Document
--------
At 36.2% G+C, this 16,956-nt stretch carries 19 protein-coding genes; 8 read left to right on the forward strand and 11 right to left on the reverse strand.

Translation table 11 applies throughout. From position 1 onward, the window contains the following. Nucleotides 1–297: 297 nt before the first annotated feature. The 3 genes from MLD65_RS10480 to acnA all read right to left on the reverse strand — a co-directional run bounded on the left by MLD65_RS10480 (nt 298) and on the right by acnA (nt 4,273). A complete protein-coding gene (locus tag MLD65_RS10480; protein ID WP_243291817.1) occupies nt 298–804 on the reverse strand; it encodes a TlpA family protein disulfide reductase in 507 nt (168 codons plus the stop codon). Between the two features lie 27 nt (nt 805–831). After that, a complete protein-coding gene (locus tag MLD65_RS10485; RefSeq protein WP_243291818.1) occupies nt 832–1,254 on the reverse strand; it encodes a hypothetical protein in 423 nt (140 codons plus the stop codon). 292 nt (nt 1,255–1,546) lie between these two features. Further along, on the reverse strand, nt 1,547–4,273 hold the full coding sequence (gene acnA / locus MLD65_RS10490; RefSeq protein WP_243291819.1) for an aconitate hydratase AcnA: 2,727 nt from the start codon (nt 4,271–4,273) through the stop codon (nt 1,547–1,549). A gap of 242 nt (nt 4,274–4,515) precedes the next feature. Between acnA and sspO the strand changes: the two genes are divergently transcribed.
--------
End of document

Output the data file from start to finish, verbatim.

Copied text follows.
At 36.2% G+C, this 16,956-nt stretch carries 19 protein-coding genes; 8 read left to right on the forward strand and 11 right to left on the reverse strand.

Translation table 11 applies throughout. From position 1 onward, the window contains the following. Nucleotides 1–297: 297 nt before the first annotated feature. The 3 genes from MLD65_RS10480 to acnA all read right to left on the reverse strand — a co-directional run bounded on the left by MLD65_RS10480 (nt 298) and on the right by acnA (nt 4,273). A complete protein-coding gene (locus tag MLD65_RS10480; protein ID WP_243291817.1) occupies nt 298–804 on the reverse strand; it encodes a TlpA family protein disulfide reductase in 507 nt (168 codons plus the stop codon). Between the two features lie 27 nt (nt 805–831). After that, a complete protein-coding gene (locus tag MLD65_RS10485; RefSeq protein WP_243291818.1) occupies nt 832–1,254 on the reverse strand; it encodes a hypothetical protein in 423 nt (140 codons plus the stop codon). 292 nt (nt 1,255–1,546) lie between these two features. Further along, on the reverse strand, nt 1,547–4,273 hold the full coding sequence (gene acnA / locus MLD65_RS10490; RefSeq protein WP_243291819.1) for an aconitate hydratase AcnA: 2,727 nt from the start codon (nt 4,271–4,273) through the stop codon (nt 1,547–1,549). A gap of 242 nt (nt 4,274–4,515) precedes the next feature. Between acnA and sspO the strand changes: the two genes are divergently transcribed.